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An urban nation

Infographic | 29-05-2016
An urban nation

In the past, it was easy to tell where the city ended and countryside began. In the course of the 20th century, the difference between urban and rural became increasingly blurred. Cities have transformed into urban regions with a wide variety of spaces and functions. People have also become much more mobile and have adopted much more complex lifestyles in their work and leisure time.

In order to define and delineate urban areas, Eurostat and the OECD use a harmonised definition that makes a distinction between ‘cities’ (municipalities of more than 50,000 residents) and ‘commuting zones’ (municipalities with a significant commuting relationship to the urban cores). Almost three quarters of the Dutch population live in urban areas, making the Netherlands one of the most urbanised countries in Europe.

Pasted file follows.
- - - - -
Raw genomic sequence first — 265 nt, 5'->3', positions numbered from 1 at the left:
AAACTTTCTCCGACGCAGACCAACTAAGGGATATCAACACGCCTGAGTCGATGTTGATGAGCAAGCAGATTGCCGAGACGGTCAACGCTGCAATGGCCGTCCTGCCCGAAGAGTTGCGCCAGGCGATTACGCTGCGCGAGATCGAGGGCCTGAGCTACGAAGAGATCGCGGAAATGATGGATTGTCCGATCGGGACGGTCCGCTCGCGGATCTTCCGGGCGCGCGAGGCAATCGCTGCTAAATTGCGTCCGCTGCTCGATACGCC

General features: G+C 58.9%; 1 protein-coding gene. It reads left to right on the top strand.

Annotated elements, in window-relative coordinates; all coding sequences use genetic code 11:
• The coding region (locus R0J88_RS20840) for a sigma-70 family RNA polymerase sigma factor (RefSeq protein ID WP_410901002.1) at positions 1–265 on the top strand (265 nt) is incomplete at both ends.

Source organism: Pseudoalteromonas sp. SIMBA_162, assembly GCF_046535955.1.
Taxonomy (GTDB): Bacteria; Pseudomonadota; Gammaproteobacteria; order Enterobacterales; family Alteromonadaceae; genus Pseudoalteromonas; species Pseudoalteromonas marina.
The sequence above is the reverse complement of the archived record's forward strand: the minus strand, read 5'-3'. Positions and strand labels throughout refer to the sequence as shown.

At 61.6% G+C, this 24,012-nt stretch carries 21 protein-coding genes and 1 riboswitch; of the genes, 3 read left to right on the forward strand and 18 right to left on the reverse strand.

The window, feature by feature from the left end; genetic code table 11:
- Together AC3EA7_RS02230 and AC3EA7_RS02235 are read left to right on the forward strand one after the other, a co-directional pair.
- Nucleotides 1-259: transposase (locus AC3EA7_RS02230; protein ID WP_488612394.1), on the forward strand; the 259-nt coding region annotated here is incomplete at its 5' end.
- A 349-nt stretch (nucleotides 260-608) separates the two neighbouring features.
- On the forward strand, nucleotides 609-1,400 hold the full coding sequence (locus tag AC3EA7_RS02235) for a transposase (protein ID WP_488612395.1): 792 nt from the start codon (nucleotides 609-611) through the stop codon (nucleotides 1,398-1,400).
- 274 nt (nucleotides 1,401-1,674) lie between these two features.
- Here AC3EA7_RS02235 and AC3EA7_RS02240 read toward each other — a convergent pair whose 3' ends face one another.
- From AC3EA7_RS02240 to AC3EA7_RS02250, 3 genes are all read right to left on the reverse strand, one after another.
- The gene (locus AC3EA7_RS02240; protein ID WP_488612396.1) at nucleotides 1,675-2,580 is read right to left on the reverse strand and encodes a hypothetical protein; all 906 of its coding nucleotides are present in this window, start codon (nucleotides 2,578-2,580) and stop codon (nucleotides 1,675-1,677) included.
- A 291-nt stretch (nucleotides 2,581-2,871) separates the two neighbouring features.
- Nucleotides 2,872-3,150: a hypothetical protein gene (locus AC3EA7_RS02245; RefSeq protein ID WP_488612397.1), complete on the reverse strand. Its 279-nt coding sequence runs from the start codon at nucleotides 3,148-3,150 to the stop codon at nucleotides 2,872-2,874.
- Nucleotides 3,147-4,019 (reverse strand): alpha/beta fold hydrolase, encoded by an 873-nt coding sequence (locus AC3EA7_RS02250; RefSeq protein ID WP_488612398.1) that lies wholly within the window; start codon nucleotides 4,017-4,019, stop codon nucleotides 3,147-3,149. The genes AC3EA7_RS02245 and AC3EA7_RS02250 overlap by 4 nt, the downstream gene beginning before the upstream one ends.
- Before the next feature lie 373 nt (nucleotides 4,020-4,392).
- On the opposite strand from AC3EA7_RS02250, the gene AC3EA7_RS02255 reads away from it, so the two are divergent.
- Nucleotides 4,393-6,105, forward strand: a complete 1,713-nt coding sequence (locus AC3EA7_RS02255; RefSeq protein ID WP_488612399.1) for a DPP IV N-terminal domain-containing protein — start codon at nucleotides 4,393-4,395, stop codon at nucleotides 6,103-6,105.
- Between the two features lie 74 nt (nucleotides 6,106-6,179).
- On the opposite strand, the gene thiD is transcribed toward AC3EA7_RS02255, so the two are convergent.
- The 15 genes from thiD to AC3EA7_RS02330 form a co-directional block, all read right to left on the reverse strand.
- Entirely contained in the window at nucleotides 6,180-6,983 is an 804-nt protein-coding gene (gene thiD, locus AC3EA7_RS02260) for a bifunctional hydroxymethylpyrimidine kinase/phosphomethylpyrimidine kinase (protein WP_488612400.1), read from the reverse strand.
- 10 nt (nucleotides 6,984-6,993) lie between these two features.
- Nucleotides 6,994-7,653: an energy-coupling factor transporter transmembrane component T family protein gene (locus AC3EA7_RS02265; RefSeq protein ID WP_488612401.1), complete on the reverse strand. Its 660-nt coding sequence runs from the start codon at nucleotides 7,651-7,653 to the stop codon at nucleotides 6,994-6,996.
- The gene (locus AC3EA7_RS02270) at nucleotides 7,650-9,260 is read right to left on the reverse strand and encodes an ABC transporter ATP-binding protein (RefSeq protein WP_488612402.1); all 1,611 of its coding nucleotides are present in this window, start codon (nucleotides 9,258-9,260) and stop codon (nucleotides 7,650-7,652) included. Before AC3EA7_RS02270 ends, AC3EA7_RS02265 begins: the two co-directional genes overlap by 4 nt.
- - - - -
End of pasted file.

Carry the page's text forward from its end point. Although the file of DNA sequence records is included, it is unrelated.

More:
Most of the jobs in the Netherlands can be found in the urban areas. These also have the highest share of knowledge workers and attract the most foreign immigrants. The high population density and concentration of human activity in cities has disadvantages as well, for example, in terms of air pollution and waste.

Source data

This graphic is based on data provided by LISA (data on employment), Statistics Netherlands (CBS) and the National Institute for Public Health and the Environment (RIVM). The classifications of ‘City’, ‘Commuting zone’ and ‘Rural area’ are based on the definition by the OECD (2012).

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Unless stated otherwise, the Creative Commons (BY) licence applies to this infographic. For more information on this licence or the use of this infographic, please contact our graphics department (beeldredactie@pbl.nl).